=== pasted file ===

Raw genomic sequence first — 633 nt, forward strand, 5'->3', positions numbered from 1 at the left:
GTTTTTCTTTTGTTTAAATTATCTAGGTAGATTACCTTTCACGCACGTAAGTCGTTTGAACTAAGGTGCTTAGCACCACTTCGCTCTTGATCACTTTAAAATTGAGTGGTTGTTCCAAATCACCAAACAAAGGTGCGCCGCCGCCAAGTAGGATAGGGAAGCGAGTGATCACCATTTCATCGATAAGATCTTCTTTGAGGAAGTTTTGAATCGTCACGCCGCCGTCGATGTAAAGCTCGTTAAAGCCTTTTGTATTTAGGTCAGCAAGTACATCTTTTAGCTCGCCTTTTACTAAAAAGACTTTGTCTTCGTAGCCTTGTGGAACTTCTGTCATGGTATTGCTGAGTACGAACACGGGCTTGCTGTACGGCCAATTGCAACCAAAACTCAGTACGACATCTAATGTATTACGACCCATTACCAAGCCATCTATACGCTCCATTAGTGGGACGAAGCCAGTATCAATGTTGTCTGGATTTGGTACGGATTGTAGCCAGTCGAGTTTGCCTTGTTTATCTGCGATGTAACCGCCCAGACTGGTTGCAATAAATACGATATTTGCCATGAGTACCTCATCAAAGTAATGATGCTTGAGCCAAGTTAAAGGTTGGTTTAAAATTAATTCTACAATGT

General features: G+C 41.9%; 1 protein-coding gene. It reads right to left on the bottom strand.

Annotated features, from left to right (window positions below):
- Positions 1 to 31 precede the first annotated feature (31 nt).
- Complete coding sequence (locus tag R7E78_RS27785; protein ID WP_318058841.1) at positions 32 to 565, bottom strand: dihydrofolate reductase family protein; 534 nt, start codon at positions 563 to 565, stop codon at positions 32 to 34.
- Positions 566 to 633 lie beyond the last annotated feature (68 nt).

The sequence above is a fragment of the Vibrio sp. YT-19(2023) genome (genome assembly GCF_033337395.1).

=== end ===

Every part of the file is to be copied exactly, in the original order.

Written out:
Raw genomic sequence first — 633 nt, forward strand, 5'->3', positions numbered from 1 at the left:
GTTTTTCTTTTGTTTAAATTATCTAGGTAGATTACCTTTCACGCACGTAAGTCGTTTGAACTAAGGTGCTTAGCACCACTTCGCTCTTGATCACTTTAAAATTGAGTGGTTGTTCCAAATCACCAAACAAAGGTGCGCCGCCGCCAAGTAGGATAGGGAAGCGAGTGATCACCATTTCATCGATAAGATCTTCTTTGAGGAAGTTTTGAATCGTCACGCCGCCGTCGATGTAAAGCTCGTTAAAGCCTTTTGTATTTAGGTCAGCAAGTACATCTTTTAGCTCGCCTTTTACTAAAAAGACTTTGTCTTCGTAGCCTTGTGGAACTTCTGTCATGGTATTGCTGAGTACGAACACGGGCTTGCTGTACGGCCAATTGCAACCAAAACTCAGTACGACATCTAATGTATTACGACCCATTACCAAGCCATCTATACGCTCCATTAGTGGGACGAAGCCAGTATCAATGTTGTCTGGATTTGGTACGGATTGTAGCCAGTCGAGTTTGCCTTGTTTATCTGCGATGTAACCGCCCAGACTGGTTGCAATAAATACGATATTTGCCATGAGTACCTCATCAAAGTAATGATGCTTGAGCCAAGTTAAAGGTTGGTTTAAAATTAATTCTACAATGT

General features: G+C 41.9%; 1 protein-coding gene. It reads right to left on the bottom strand.

Annotated features, from left to right (window positions below):
- Positions 1 to 31 precede the first annotated feature (31 nt).
- Complete coding sequence (locus tag R7E78_RS27785; protein ID WP_318058841.1) at positions 32 to 565, bottom strand: dihydrofolate reductase family protein; 534 nt, start codon at positions 563 to 565, stop codon at positions 32 to 34.
- Positions 566 to 633 lie beyond the last annotated feature (68 nt).

The sequence above is a fragment of the Vibrio sp. YT-19(2023) genome (genome assembly GCF_033337395.1).